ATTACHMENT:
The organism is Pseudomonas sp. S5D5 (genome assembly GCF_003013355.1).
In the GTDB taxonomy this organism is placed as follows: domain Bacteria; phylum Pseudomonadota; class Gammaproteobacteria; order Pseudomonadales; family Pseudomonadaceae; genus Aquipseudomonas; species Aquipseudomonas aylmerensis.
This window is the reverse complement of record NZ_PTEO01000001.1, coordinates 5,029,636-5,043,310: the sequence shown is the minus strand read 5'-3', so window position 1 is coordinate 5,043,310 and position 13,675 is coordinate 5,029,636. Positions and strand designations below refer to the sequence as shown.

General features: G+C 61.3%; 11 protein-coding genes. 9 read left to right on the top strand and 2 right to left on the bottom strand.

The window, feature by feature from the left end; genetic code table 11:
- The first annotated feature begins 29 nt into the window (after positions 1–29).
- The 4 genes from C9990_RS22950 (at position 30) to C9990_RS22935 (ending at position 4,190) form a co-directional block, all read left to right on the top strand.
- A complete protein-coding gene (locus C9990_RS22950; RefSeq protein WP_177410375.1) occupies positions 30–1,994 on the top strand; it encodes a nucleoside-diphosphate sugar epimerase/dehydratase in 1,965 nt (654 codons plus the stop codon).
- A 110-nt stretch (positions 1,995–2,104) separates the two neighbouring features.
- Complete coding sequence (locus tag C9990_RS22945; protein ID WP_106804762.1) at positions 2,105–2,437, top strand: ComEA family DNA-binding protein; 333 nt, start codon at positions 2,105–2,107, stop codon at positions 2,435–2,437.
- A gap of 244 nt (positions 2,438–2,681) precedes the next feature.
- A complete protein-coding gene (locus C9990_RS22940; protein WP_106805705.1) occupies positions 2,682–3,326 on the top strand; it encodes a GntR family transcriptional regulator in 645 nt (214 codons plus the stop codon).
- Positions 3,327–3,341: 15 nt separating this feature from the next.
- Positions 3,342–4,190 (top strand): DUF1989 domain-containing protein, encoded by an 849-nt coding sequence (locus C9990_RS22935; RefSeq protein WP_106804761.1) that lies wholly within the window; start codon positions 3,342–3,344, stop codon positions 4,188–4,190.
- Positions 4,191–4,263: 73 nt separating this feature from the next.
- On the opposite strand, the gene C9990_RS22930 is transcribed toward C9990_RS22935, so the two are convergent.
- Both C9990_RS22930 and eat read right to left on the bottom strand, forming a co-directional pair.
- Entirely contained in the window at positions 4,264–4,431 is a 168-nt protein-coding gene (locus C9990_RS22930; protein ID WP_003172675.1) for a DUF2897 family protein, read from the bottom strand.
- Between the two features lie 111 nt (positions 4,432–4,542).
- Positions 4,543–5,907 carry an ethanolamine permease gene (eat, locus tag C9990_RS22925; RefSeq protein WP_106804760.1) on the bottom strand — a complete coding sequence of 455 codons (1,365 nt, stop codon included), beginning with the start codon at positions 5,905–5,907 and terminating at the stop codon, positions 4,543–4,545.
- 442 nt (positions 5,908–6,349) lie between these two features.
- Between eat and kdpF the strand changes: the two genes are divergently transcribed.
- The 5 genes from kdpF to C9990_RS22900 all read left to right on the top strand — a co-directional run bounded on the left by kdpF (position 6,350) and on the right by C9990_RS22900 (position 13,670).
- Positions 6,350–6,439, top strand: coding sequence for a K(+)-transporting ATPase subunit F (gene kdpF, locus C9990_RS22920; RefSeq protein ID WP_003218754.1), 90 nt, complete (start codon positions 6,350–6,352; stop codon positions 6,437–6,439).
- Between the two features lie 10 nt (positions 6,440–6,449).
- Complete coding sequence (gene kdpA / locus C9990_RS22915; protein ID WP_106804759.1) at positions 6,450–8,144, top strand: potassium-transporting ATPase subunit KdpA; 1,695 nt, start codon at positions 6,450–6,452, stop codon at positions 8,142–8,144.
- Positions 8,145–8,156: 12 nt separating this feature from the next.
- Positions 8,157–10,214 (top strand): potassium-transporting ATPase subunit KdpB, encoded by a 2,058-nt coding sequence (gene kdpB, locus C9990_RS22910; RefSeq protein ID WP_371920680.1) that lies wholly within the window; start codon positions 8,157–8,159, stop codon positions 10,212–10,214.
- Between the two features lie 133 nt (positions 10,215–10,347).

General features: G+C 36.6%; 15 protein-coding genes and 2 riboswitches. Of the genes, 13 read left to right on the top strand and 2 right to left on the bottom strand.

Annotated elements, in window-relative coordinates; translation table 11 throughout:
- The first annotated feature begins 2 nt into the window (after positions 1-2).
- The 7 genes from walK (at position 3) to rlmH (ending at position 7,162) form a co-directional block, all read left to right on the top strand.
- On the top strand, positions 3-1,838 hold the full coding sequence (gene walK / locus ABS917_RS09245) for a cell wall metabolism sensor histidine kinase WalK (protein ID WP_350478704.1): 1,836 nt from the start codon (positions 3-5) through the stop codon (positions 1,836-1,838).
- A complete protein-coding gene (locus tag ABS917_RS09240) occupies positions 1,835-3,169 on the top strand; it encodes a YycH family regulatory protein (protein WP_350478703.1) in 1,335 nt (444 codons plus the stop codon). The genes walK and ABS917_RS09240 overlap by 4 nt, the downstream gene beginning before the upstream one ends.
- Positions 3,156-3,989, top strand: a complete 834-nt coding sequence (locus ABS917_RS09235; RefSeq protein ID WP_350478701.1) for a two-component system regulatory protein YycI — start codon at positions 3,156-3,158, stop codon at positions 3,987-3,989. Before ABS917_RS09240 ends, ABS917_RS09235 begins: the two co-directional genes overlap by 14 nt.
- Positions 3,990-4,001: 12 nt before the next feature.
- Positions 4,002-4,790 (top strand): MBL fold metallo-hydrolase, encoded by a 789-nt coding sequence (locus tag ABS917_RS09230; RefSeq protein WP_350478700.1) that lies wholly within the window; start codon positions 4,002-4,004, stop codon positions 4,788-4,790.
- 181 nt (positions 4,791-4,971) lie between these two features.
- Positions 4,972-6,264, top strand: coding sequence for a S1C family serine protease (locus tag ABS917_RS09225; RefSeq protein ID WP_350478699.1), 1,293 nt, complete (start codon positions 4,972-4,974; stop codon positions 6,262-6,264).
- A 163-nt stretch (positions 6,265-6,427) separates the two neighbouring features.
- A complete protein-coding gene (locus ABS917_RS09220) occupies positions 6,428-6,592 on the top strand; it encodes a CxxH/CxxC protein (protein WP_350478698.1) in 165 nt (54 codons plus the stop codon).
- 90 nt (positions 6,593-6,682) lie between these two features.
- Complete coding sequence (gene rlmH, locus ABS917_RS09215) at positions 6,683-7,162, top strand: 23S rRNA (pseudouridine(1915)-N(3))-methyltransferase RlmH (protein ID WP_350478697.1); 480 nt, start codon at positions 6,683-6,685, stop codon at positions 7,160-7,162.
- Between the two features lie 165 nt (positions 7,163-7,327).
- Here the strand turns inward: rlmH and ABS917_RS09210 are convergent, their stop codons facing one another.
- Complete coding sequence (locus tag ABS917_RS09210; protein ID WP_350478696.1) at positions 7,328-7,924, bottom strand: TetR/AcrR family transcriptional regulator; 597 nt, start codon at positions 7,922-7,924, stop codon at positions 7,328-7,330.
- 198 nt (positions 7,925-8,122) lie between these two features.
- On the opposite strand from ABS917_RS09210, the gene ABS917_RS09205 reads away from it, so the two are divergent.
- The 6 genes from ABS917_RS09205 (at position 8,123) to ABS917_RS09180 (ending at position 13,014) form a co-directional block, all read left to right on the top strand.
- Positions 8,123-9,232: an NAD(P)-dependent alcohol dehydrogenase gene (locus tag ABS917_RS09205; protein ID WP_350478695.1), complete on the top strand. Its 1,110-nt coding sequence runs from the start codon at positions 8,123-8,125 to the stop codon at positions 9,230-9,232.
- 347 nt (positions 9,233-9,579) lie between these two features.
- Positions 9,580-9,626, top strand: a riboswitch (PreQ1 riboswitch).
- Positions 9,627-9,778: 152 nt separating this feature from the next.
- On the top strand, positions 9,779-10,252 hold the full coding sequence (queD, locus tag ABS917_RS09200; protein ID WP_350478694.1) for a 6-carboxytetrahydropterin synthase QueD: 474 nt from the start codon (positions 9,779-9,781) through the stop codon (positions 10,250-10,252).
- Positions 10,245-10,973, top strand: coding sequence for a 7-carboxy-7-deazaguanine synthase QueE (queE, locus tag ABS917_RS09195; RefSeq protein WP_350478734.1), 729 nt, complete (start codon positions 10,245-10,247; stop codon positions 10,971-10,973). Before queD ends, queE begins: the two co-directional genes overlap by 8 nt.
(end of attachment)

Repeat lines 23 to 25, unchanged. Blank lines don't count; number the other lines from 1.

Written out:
- The 5 genes from kdpF to C9990_RS22900 all read left to right on the top strand — a co-directional run bounded on the left by kdpF (position 6,350) and on the right by C9990_RS22900 (position 13,670).
- Positions 6,350–6,439, top strand: coding sequence for a K(+)-transporting ATPase subunit F (gene kdpF, locus C9990_RS22920; RefSeq protein ID WP_003218754.1), 90 nt, complete (start codon positions 6,350–6,352; stop codon positions 6,437–6,439).
- Between the two features lie 10 nt (positions 6,440–6,449).